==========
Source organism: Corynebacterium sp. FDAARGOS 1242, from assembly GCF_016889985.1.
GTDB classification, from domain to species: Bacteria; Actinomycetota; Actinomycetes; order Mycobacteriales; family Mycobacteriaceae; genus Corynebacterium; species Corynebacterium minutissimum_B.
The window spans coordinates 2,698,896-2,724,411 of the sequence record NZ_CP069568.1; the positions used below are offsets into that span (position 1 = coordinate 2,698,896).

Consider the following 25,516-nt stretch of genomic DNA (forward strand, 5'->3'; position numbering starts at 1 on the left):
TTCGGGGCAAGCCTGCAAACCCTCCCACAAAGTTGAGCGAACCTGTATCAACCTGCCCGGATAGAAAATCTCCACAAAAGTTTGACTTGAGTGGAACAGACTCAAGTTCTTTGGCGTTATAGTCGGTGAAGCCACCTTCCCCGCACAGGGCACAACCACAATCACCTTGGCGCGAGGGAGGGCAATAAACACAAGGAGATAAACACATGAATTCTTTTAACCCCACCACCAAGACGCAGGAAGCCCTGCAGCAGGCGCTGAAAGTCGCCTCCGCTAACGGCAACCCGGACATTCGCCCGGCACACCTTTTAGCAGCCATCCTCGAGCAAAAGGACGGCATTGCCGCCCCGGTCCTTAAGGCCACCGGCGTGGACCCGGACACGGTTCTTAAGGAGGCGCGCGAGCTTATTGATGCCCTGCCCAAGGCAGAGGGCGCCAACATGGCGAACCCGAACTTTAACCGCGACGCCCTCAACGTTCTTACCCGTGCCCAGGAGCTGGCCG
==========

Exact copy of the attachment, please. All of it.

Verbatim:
Source organism: Corynebacterium sp. FDAARGOS 1242, from assembly GCF_016889985.1.
GTDB classification, from domain to species: Bacteria; Actinomycetota; Actinomycetes; order Mycobacteriales; family Mycobacteriaceae; genus Corynebacterium; species Corynebacterium minutissimum_B.
The window spans coordinates 2,698,896-2,724,411 of the sequence record NZ_CP069568.1; the positions used below are offsets into that span (position 1 = coordinate 2,698,896).

Consider the following 25,516-nt stretch of genomic DNA (forward strand, 5'->3'; position numbering starts at 1 on the left):
TTCGGGGCAAGCCTGCAAACCCTCCCACAAAGTTGAGCGAACCTGTATCAACCTGCCCGGATAGAAAATCTCCACAAAAGTTTGACTTGAGTGGAACAGACTCAAGTTCTTTGGCGTTATAGTCGGTGAAGCCACCTTCCCCGCACAGGGCACAACCACAATCACCTTGGCGCGAGGGAGGGCAATAAACACAAGGAGATAAACACATGAATTCTTTTAACCCCACCACCAAGACGCAGGAAGCCCTGCAGCAGGCGCTGAAAGTCGCCTCCGCTAACGGCAACCCGGACATTCGCCCGGCACACCTTTTAGCAGCCATCCTCGAGCAAAAGGACGGCATTGCCGCCCCGGTCCTTAAGGCCACCGGCGTGGACCCGGACACGGTTCTTAAGGAGGCGCGCGAGCTTATTGATGCCCTGCCCAAGGCAGAGGGCGCCAACATGGCGAACCCGAACTTTAACCGCGACGCCCTCAACGTTCTTACCCGTGCCCAGGAGCTGGCCG